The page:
How do you begin to tell a story?

Far: Lone Sails does so in the most beautifully tragic way possible: a grave. It all starts with that single, poignant, yet impactful scene, where the protagonist stands over a grave against the bleak backdrop of the world he’s in, not quite sure where to go or what to do next. While the game never tells you a single thing, never utters a single word, and never shows you a single emotion or facial expression, you are bombarded by everything and nothing all at once. Such is the effect of the game’s minimalism, opting to tell a story without a single word.

Immediately, you are thrust into the gameplay without any explanation, which is by far the most refreshing thing I’ve experienced in recent weeks. There are no menus, no intros, no tutorials. There are no cards or characters to summon, no upgrades or farming to level up anything, no maps to navigate or structures to build. All you have is you and your trusty vehicle - a cross between a ship and a steam-powered tank - and as you stand atop the deck overlooking the vast nothingness, you brave the elements of nature with your chin up, your resolve firm, and your bright red raincoat fluttering in the wind.

Far: Lone Sails shines in exactly that - there is nothing else in the world but you and your ship. You immediately busy yourself with keeping her going, chugging along the dried seabeds amidst the wreckage of what once was. The game never tells you what happened to the world, or why you never encounter a single human being out there. But the lack of everything else only highlights the symbiotic relationship you have with your ship, as you tend to her needs, feed her fuel, and keep her well enough to ride through another day.

The main gameplay revolves around that singular, laser-like focus. You pick up random objects outside your ship and feed it to the generator to provide your vehicle with energy, releasing steam from time to time to prevent it from overheating. Sometimes, things break down as they inevitably will, and you have to put out fires and make repairs using what few tools you have. As you go along, you stop by abandoned warehouses, homes, and docks where you can pimp your ride with sails, better wheels, and other add-ons, but they all come as part of the game as you move through the 2D side-scroller toward the right - and forever to the right.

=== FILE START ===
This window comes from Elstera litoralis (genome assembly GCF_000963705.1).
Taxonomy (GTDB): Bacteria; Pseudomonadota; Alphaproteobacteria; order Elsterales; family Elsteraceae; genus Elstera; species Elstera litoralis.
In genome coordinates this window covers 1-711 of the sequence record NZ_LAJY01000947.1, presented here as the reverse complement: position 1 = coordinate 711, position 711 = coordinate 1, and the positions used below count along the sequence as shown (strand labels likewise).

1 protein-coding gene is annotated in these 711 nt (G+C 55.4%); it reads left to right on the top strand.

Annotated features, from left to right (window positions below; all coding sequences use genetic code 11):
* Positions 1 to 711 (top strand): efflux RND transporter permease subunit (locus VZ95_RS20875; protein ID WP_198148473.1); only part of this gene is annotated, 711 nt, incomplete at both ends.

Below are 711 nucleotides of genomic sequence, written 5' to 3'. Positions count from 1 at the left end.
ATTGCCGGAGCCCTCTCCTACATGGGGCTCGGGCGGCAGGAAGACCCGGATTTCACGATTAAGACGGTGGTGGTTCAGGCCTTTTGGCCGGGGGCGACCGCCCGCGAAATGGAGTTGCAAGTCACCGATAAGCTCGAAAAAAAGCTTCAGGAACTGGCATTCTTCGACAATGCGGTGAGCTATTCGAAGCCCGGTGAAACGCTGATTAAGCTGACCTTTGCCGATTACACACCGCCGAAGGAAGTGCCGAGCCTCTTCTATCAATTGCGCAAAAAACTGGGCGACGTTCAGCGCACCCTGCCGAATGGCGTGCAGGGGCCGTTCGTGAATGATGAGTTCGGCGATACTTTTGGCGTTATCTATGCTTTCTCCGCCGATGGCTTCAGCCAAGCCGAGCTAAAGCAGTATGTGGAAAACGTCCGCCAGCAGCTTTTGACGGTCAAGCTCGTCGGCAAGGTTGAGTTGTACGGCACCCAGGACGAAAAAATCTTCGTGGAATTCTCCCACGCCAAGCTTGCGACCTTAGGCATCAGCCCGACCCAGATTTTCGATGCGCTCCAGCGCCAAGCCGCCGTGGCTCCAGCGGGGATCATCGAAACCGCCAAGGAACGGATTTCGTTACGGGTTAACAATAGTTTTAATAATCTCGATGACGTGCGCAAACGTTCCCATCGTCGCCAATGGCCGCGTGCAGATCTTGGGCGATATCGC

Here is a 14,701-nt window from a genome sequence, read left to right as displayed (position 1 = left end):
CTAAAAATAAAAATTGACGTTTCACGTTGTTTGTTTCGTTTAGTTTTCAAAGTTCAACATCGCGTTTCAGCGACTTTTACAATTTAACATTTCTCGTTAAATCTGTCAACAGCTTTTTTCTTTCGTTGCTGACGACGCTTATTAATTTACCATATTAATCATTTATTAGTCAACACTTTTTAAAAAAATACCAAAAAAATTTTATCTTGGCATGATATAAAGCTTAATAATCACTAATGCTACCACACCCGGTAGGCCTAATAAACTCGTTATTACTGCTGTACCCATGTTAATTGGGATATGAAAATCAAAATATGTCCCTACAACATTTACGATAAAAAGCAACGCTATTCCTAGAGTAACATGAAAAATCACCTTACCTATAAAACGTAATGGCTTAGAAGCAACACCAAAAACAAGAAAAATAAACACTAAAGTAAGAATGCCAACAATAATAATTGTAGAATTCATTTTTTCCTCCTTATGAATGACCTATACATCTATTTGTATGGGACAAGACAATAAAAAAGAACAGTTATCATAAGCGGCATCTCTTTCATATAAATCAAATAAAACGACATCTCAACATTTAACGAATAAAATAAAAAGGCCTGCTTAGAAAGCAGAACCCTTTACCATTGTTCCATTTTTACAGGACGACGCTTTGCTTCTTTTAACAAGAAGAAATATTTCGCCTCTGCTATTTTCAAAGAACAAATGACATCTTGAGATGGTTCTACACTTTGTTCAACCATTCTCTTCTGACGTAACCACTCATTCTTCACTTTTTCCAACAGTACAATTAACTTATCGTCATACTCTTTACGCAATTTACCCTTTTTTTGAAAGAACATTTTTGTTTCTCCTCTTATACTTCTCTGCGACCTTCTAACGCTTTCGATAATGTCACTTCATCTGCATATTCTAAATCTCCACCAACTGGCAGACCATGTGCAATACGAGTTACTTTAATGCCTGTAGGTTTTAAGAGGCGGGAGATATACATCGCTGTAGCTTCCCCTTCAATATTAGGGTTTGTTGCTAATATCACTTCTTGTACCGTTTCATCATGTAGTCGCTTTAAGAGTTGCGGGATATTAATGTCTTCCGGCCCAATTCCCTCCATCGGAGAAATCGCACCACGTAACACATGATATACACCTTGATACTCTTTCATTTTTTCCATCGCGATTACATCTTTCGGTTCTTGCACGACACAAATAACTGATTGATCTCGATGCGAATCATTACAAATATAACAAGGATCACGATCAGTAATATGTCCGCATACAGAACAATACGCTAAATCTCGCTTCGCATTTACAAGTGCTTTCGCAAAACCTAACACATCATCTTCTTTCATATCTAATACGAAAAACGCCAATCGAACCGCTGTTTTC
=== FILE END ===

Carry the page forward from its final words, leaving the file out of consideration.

That’s not to say that the game becomes repetitive. Quite the opposite, it propels you to make sure your ship is a-okay, and when she is, you can reward yourself by zooming out and enjoying the view, no matter how desolate it may seem. There is something therapeutic about tending to your ship and then just moving along slowly through the day. You never encounter any enemies or monsters, so there’s no sense of impending doom looming over you like a dark cloud. The sense of exhilaration you get after spotting animals grazing or birds flying is unlike any other feeling. There are moments when you roll through vast, majestic fields, but there are also times when you have to brave the storm and fortify yourself against the forces of Mother Nature.

Throughout the whole thing, I never felt pressured or panicked - instead, the game eliminated everything but a sense of calm and acceptance. The rollercoaster of emotions that you’ll feel is largely due to the stellar background music that will really make your chest swell and your feelings surge with every beat. The sound effects are just as top-notch - you can really feel every creak from floorboards underneath, every crack of thunder against the dark sky, and every gust of wind as it whips against your sails. Eventually, the underlying hum of your vehicle becomes music to your ears, and you settle into an easy rhythm as you keep heading forward.

Being a gamer who values story above all else, I found this game’s tale - or lack of it - simply brilliant. I can’t spoil the ending for you, but something happens toward the latter part of the game that raises the stakes and makes you question everything you’ve been doing so far. The last scene of the game is still burned into my mind’s eye, and I still can’t tell if I should be happy, sad, hopeful, or simply content with how it all ended.

If there’s one thing I would complain about as I was playing on Android is that the buttons that you need to tap to move your protagonist along are kind of covering parts of the screen, which is a shame because you really want to see every single thing in every frame. But that’s nitpicking, really, because I just can’t find anything else I didn’t like about Far: Lone Sails. The deep connection I developed with my machine as I took care of it really struck a chord with me, so finishing the game made me feel accomplished but also broke my heart at the same time.